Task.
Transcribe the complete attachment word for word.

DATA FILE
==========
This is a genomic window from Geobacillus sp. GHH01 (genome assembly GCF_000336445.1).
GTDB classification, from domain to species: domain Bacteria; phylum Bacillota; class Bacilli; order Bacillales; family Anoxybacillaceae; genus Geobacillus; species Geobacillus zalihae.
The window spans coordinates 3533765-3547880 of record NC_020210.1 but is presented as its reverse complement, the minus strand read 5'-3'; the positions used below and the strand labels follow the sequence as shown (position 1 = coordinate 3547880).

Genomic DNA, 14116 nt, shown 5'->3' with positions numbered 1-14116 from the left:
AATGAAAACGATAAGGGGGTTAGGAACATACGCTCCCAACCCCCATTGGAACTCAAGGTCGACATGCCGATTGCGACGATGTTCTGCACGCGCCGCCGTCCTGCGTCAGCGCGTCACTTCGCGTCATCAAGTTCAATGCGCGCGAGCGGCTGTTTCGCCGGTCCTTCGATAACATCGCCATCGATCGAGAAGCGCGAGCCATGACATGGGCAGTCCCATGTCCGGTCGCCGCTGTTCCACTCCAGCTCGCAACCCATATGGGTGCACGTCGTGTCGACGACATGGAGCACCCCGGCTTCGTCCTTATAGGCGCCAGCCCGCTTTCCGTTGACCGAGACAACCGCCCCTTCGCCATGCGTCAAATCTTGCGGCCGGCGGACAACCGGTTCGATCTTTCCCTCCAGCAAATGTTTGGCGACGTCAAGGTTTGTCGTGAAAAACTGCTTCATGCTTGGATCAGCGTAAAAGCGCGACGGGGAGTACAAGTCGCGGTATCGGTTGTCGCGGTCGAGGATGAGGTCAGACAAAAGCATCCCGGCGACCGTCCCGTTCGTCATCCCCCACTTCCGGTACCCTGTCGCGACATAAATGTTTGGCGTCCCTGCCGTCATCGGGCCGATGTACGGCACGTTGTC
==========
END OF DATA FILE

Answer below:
This is a genomic window from Geobacillus sp. GHH01 (genome assembly GCF_000336445.1).
GTDB classification, from domain to species: domain Bacteria; phylum Bacillota; class Bacilli; order Bacillales; family Anoxybacillaceae; genus Geobacillus; species Geobacillus zalihae.
The window spans coordinates 3533765-3547880 of record NC_020210.1 but is presented as its reverse complement, the minus strand read 5'-3'; the positions used below and the strand labels follow the sequence as shown (position 1 = coordinate 3547880).

Genomic DNA, 14116 nt, shown 5'->3' with positions numbered 1-14116 from the left:
AATGAAAACGATAAGGGGGTTAGGAACATACGCTCCCAACCCCCATTGGAACTCAAGGTCGACATGCCGATTGCGACGATGTTCTGCACGCGCCGCCGTCCTGCGTCAGCGCGTCACTTCGCGTCATCAAGTTCAATGCGCGCGAGCGGCTGTTTCGCCGGTCCTTCGATAACATCGCCATCGATCGAGAAGCGCGAGCCATGACATGGGCAGTCCCATGTCCGGTCGCCGCTGTTCCACTCCAGCTCGCAACCCATATGGGTGCACGTCGTGTCGACGACATGGAGCACCCCGGCTTCGTCCTTATAGGCGCCAGCCCGCTTTCCGTTGACCGAGACAACCGCCCCTTCGCCATGCGTCAAATCTTGCGGCCGGCGGACAACCGGTTCGATCTTTCCCTCCAGCAAATGTTTGGCGACGTCAAGGTTTGTCGTGAAAAACTGCTTCATGCTTGGATCAGCGTAAAAGCGCGACGGGGAGTACAAGTCGCGGTATCGGTTGTCGCGGTCGAGGATGAGGTCAGACAAAAGCATCCCGGCGACCGTCCCGTTCGTCATCCCCCACTTCCGGTACCCTGTCGCGACATAAATGTTTGGCGTCCCTGCCGTCATCGGGCCGATGTACGGCACGTTGTC